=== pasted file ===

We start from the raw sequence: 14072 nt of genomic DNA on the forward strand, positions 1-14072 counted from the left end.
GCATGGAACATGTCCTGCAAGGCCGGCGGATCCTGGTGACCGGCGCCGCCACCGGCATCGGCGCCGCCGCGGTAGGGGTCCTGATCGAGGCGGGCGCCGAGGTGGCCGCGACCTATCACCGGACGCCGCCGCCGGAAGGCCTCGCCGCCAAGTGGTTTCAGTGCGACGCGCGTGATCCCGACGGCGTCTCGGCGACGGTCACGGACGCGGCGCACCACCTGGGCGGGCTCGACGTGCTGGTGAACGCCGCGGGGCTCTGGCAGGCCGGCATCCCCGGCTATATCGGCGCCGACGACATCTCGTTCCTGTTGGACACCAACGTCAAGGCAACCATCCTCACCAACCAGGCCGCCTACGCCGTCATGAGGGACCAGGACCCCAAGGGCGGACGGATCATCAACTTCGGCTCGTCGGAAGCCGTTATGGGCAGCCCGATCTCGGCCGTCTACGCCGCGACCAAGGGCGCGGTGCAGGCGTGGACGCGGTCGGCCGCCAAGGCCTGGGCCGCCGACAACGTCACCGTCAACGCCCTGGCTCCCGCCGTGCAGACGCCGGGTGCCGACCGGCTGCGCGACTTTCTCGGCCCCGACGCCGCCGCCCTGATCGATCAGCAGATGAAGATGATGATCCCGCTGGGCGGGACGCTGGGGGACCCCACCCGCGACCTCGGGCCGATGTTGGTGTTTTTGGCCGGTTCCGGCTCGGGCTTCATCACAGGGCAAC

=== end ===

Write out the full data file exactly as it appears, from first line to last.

We start from the raw sequence: 14072 nt of genomic DNA on the forward strand, positions 1-14072 counted from the left end.
GCATGGAACATGTCCTGCAAGGCCGGCGGATCCTGGTGACCGGCGCCGCCACCGGCATCGGCGCCGCCGCGGTAGGGGTCCTGATCGAGGCGGGCGCCGAGGTGGCCGCGACCTATCACCGGACGCCGCCGCCGGAAGGCCTCGCCGCCAAGTGGTTTCAGTGCGACGCGCGTGATCCCGACGGCGTCTCGGCGACGGTCACGGACGCGGCGCACCACCTGGGCGGGCTCGACGTGCTGGTGAACGCCGCGGGGCTCTGGCAGGCCGGCATCCCCGGCTATATCGGCGCCGACGACATCTCGTTCCTGTTGGACACCAACGTCAAGGCAACCATCCTCACCAACCAGGCCGCCTACGCCGTCATGAGGGACCAGGACCCCAAGGGCGGACGGATCATCAACTTCGGCTCGTCGGAAGCCGTTATGGGCAGCCCGATCTCGGCCGTCTACGCCGCGACCAAGGGCGCGGTGCAGGCGTGGACGCGGTCGGCCGCCAAGGCCTGGGCCGCCGACAACGTCACCGTCAACGCCCTGGCTCCCGCCGTGCAGACGCCGGGTGCCGACCGGCTGCGCGACTTTCTCGGCCCCGACGCCGCCGCCCTGATCGATCAGCAGATGAAGATGATGATCCCGCTGGGCGGGACGCTGGGGGACCCCACCCGCGACCTCGGGCCGATGTTGGTGTTTTTGGCCGGTTCCGGCTCGGGCTTCATCACAGGGCAAC